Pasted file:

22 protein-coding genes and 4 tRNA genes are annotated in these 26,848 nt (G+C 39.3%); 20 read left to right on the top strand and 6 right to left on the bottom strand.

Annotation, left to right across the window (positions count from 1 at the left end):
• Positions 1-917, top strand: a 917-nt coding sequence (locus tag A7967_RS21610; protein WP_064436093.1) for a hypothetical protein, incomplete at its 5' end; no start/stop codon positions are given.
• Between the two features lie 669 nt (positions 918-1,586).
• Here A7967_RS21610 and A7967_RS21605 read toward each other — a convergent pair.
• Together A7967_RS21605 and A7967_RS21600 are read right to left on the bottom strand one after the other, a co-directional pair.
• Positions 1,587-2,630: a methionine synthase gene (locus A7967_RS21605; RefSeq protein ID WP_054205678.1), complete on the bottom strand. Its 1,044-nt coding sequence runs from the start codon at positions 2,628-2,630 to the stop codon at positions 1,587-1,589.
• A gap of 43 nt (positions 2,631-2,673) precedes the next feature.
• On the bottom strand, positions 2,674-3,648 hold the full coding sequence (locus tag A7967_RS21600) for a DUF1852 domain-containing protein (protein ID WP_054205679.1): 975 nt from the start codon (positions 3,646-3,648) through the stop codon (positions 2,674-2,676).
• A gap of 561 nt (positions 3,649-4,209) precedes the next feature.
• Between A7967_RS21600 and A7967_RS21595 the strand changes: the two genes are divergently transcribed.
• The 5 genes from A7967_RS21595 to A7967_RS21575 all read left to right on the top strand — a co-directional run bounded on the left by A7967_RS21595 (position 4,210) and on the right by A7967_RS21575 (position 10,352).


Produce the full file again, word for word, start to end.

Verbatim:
22 protein-coding genes and 4 tRNA genes are annotated in these 26,848 nt (G+C 39.3%); 20 read left to right on the top strand and 6 right to left on the bottom strand.

Annotation, left to right across the window (positions count from 1 at the left end):
• Positions 1-917, top strand: a 917-nt coding sequence (locus tag A7967_RS21610; protein WP_064436093.1) for a hypothetical protein, incomplete at its 5' end; no start/stop codon positions are given.
• Between the two features lie 669 nt (positions 918-1,586).
• Here A7967_RS21610 and A7967_RS21605 read toward each other — a convergent pair.
• Together A7967_RS21605 and A7967_RS21600 are read right to left on the bottom strand one after the other, a co-directional pair.
• Positions 1,587-2,630: a methionine synthase gene (locus A7967_RS21605; RefSeq protein ID WP_054205678.1), complete on the bottom strand. Its 1,044-nt coding sequence runs from the start codon at positions 2,628-2,630 to the stop codon at positions 1,587-1,589.
• A gap of 43 nt (positions 2,631-2,673) precedes the next feature.
• On the bottom strand, positions 2,674-3,648 hold the full coding sequence (locus tag A7967_RS21600) for a DUF1852 domain-containing protein (protein ID WP_054205679.1): 975 nt from the start codon (positions 3,646-3,648) through the stop codon (positions 2,674-2,676).
• A gap of 561 nt (positions 3,649-4,209) precedes the next feature.
• Between A7967_RS21600 and A7967_RS21595 the strand changes: the two genes are divergently transcribed.
• The 5 genes from A7967_RS21595 to A7967_RS21575 all read left to right on the top strand — a co-directional run bounded on the left by A7967_RS21595 (position 4,210) and on the right by A7967_RS21575 (position 10,352).